Air Pollution Can Cause Irregular Heartbeats Almost Instantly | tech news

The negative health effects of air pollution are manifold

The negative health effects of air pollution are far-reaching (Picture: Getty)

Exposure to air pollution can increase the risk of arrhythmias — an irregular heartbeat — within hours, a large study has found.

Arrhythmia takes a number of forms, including atrial flutter, which can cause palpitations and light-headedness, and supraventricular tachycardia, when the heart feels like it’s racing.

Both are caused by abnormal electrical activity in the heart, which in the most severe cases can lead to heart failure, heart attack, and stroke.

In a study of 2,025 hospitals in 322 Chinese cities — where air pollution levels far exceed the World Health Organization’s safe air quality guidelines — researchers found that exposure to particulate matter, nitrogen dioxide, sulfur dioxide, carbon monoxide and ozone was associated with significantly higher chances of arrhythmia .

“We found that acute exposure to air pollution was associated with an increased risk of symptomatic arrhythmia,” said Dr. Renjie Chen from the School of Public Health at Fudan University in Shanghai.

“Risks emerged within the first hours after exposure and could persist for 24 hours. The exposure-response relationships between six pollutants and four arrhythmia subtypes were approximately linear with no apparent concentration thresholds.’

Between 2015 and 2021, the researchers studied 190,155 hospitalized patients with acute onset of an irregular heartbeat and followed each case three or four times, measuring their heart rate at the same time and day of the week over the following month.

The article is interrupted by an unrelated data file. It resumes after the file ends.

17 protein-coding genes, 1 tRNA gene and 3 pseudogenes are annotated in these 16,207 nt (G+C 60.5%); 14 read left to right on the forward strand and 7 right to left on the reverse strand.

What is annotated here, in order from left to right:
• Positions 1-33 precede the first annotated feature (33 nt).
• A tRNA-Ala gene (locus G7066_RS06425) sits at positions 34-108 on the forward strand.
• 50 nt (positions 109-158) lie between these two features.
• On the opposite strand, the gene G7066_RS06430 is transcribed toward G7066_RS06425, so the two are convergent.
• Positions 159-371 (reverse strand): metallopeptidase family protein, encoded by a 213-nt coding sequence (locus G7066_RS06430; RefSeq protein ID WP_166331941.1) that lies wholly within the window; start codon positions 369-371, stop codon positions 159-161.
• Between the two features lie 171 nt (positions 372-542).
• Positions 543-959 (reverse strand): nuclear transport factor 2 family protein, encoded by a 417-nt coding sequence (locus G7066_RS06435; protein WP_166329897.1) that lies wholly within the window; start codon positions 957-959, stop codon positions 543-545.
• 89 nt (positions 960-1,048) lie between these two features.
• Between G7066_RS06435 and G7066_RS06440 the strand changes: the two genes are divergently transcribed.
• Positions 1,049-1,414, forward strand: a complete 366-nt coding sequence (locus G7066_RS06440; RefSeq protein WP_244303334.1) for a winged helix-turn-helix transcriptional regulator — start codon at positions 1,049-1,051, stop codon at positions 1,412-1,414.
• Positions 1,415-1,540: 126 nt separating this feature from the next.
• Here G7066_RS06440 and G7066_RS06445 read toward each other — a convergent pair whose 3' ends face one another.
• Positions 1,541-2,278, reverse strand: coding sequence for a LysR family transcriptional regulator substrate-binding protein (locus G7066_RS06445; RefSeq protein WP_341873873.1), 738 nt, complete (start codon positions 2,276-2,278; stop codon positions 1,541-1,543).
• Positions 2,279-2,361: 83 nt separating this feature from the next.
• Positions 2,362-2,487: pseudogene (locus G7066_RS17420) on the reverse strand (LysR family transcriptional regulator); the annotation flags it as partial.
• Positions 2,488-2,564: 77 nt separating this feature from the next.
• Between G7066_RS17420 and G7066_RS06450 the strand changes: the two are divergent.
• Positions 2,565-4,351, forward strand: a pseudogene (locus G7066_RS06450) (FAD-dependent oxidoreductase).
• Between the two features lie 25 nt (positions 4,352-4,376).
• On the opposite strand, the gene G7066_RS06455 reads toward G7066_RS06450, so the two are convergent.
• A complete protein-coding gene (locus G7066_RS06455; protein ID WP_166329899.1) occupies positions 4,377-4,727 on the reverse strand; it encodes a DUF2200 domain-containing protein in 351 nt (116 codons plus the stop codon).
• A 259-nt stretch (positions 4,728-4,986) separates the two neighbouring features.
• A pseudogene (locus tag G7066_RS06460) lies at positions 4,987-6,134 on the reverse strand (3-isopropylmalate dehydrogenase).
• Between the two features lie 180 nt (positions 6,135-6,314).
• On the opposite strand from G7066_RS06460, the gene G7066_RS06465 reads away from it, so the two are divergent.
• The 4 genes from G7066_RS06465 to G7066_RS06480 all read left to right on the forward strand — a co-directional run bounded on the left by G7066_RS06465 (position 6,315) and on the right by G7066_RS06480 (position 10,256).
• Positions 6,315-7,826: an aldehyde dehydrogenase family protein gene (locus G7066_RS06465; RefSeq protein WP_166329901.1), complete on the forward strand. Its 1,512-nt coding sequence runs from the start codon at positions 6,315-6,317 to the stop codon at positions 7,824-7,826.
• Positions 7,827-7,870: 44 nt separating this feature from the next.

The results concluded that exposure to air pollution was almost immediately associated with the occurrence of cardiac arrhythmias. The risk is reduced after 24 hours.

The authors wrote in the Canadian Medical Association Journal: “We found the strongest associations of air pollution with atrial flutter and supraventricular tachycardia, followed by atrial fibrillation and premature heartbeats.

“Although the exact mechanisms are not yet fully understood, the association we observed between air pollution and acute onset of cardiac arrhythmia is biologically plausible.”

The team noted the speed at which pollution was affecting patients, and with it the need to protect people in areas with poor air quality.

“Our study adds to the evidence for adverse cardiovascular effects of air pollution,” they wrote. “This underscores the importance of continuing to reduce exposure to air pollution and immediately protecting vulnerable populations worldwide.”

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Justin Scaccy

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